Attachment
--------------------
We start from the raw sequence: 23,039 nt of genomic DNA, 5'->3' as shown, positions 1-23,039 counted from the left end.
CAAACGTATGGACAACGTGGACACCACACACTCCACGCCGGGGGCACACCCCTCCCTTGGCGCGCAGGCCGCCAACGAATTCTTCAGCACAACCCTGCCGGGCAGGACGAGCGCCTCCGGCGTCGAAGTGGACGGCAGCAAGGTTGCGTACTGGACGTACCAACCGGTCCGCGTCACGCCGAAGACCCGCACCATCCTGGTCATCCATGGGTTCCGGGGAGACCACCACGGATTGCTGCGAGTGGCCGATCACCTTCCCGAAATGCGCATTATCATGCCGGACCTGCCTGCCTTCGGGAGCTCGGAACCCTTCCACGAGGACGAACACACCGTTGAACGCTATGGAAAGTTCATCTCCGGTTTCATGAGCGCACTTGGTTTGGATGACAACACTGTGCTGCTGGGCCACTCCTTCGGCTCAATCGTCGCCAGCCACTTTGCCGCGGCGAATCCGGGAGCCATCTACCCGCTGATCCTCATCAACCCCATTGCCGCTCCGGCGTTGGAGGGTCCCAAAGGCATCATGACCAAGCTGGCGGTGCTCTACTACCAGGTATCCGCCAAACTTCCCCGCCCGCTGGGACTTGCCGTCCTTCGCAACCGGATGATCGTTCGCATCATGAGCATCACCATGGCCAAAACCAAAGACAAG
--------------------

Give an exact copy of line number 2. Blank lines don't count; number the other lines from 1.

CAAACGTATGGACAACGTGGACACCACACACTCCACGCCGGGGGCACACCCCTCCCTTGGCGCGCAGGCCGCCAACGAATTCTTCAGCACAACCCTGCCGGGCAGGACGAGCGCCTCCGGCGTCGAAGTGGACGGCAGCAAGGTTGCGTACTGGACGTACCAACCGGTCCGCGTCACGCCGAAGACCCGCACCATCCTGGTCATCCATGGGTTCCGGGGAGACCACCACGGATTGCTGCGAGTGGCCGATCACCTTCCCGAAATGCGCATTATCATGCCGGACCTGCCTGCCTTCGGGAGCTCGGAACCCTTCCACGAGGACGAACACACCGTTGAACGCTATGGAAAGTTCATCTCCGGTTTCATGAGCGCACTTGGTTTGGATGACAACACTGTGCTGCTGGGCCACTCCTTCGGCTCAATCGTCGCCAGCCACTTTGCCGCGGCGAATCCGGGAGCCATCTACCCGCTGATCCTCATCAACCCCATTGCCGCTCCGGCGTTGGAGGGTCCCAAAGGCATCATGACCAAGCTGGCGGTGCTCTACTACCAGGTATCCGCCAAACTTCCCCGCCCGCTGGGACTTGCCGTCCTTCGCAACCGGATGATCGTTCGCATCATGAGCATCACCATGGCCAAAACCAAAGACAAG